The VT420 is initially set to use the DEC Multinational character set. This 8-bit character set contains the standard characters for the English language, plus many characters used by major Western European languages.
You can also select the ISO Latin Alphabet No. 1 (ISO Latin-1) character set of the International Organization for Standardization (ISO). The ISO Latin-1 set is similar to the DEC Multinational set, but it is newer and has more characters.
Digital recommends using the ISO Latin-1 set for most applications. However, if you use the DEC Multinational set, many applications will be unaffected by the differences between the two character sets. Refer to the VT420 Programmer Reference Manual for detailed information about the two character sets.
National Replacement Character Sets
The VT420 also supports twelve 7-bit national replacement character sets (NRCs) for older 7-bit applications. The NRCs are similar to the 7-bit ASCII set, but they replace some symbols with characters for European languages.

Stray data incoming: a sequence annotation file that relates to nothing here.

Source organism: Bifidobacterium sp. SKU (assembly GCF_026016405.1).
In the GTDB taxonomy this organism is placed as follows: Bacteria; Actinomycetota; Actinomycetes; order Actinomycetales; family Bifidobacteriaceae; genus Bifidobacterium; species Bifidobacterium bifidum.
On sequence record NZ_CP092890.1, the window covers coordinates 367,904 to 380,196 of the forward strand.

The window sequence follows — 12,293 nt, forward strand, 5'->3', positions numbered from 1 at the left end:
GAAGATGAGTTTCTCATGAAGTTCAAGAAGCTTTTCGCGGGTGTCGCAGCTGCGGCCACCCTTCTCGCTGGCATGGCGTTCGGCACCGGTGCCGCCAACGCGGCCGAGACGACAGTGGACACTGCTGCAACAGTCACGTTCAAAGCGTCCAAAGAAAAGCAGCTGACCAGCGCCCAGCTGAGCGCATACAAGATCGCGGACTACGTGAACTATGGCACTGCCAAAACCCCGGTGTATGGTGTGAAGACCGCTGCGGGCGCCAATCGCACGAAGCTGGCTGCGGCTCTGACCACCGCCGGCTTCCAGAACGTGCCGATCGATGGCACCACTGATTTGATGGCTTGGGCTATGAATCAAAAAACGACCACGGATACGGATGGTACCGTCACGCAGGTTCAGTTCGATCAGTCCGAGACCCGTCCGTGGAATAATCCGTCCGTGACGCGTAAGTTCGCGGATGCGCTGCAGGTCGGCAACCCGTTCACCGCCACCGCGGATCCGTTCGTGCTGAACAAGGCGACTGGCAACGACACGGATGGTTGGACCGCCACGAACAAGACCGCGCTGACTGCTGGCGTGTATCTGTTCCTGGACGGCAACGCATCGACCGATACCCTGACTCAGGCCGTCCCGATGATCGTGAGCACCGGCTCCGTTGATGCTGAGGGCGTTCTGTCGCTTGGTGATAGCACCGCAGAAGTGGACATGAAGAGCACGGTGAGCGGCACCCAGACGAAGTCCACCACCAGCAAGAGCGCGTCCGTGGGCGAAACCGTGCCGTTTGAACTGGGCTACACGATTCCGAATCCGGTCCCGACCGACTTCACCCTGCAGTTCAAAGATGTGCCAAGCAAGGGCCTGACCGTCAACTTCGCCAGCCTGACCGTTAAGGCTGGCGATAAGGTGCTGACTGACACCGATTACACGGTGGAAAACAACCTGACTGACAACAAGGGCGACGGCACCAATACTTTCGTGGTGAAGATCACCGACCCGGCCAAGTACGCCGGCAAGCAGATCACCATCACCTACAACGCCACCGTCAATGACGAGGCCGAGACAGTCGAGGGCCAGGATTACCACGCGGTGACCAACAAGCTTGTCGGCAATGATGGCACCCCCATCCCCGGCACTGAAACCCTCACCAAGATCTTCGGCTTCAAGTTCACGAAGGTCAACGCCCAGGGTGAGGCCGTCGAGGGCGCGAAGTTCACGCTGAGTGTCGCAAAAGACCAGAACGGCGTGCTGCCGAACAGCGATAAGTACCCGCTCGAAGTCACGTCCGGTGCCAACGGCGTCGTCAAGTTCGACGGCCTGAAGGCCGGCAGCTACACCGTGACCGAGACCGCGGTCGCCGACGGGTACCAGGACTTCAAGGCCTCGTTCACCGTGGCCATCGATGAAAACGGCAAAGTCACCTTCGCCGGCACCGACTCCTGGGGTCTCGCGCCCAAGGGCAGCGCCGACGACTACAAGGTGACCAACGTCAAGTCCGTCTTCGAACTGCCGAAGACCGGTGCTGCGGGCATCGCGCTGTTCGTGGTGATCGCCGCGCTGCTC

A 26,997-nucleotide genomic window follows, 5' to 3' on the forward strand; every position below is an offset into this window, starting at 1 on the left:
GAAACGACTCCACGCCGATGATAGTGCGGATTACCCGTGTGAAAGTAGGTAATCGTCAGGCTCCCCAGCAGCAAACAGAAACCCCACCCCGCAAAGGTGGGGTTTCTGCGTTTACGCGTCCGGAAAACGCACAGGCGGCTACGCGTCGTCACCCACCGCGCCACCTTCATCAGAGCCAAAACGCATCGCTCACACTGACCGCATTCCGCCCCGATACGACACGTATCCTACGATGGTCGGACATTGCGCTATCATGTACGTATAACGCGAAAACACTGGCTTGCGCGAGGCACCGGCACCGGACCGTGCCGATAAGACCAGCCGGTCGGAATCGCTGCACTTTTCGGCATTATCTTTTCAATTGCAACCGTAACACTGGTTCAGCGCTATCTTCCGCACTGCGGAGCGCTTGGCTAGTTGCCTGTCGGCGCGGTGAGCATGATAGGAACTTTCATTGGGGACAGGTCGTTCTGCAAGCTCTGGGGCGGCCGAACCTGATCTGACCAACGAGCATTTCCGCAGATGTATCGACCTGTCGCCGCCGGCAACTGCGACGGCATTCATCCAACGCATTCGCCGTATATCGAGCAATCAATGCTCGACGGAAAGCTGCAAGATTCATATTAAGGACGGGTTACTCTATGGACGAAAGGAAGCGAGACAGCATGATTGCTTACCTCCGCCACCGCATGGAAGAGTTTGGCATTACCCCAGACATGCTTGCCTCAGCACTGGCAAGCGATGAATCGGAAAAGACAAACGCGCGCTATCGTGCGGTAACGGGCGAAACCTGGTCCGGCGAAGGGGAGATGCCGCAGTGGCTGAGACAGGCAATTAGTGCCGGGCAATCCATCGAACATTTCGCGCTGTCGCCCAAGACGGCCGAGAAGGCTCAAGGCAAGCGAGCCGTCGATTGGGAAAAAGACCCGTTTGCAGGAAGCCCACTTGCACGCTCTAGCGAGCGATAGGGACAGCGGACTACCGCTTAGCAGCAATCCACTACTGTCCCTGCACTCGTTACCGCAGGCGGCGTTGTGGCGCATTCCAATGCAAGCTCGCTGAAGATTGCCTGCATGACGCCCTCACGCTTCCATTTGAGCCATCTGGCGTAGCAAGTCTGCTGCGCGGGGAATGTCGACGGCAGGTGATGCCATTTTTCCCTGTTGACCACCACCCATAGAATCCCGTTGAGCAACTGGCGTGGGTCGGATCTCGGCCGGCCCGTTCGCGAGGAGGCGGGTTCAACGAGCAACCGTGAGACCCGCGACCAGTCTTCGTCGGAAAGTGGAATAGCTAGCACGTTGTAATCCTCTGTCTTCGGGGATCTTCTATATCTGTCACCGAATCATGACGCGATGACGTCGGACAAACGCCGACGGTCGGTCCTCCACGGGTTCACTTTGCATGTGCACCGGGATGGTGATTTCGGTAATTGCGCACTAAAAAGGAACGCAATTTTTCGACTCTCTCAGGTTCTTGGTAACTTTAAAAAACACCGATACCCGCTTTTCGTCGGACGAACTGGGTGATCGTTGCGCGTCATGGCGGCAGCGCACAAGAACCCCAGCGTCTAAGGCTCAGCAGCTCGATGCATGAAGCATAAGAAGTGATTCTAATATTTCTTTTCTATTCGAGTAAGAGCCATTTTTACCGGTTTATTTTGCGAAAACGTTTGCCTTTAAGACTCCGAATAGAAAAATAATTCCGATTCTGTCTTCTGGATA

You can select 8-bit multinational character sets or 7-bit NRCs. If you use the multinational sets, you can select the DEC Multinational or ISO Latin-1 set from the General Set-Up screen. If you use NRCs, you can select the character set from the Keyboard Set-Up screen.
Chapter 5 describes the General Set-Up and Keyboard Set-Up screens. Chapter 9 shows the character sets.
The VT420 Programmer Reference Manual explains the control functions used to access the terminal's features. Programmers use these functions in their applications. The programmer reference manual is intended for users with programming experience.
Chapter 9 of this user guide is a summary of the control functions and commands described in the programmer reference manual. See Appendix B for information on how to order the VT420 Programmer Reference Manual.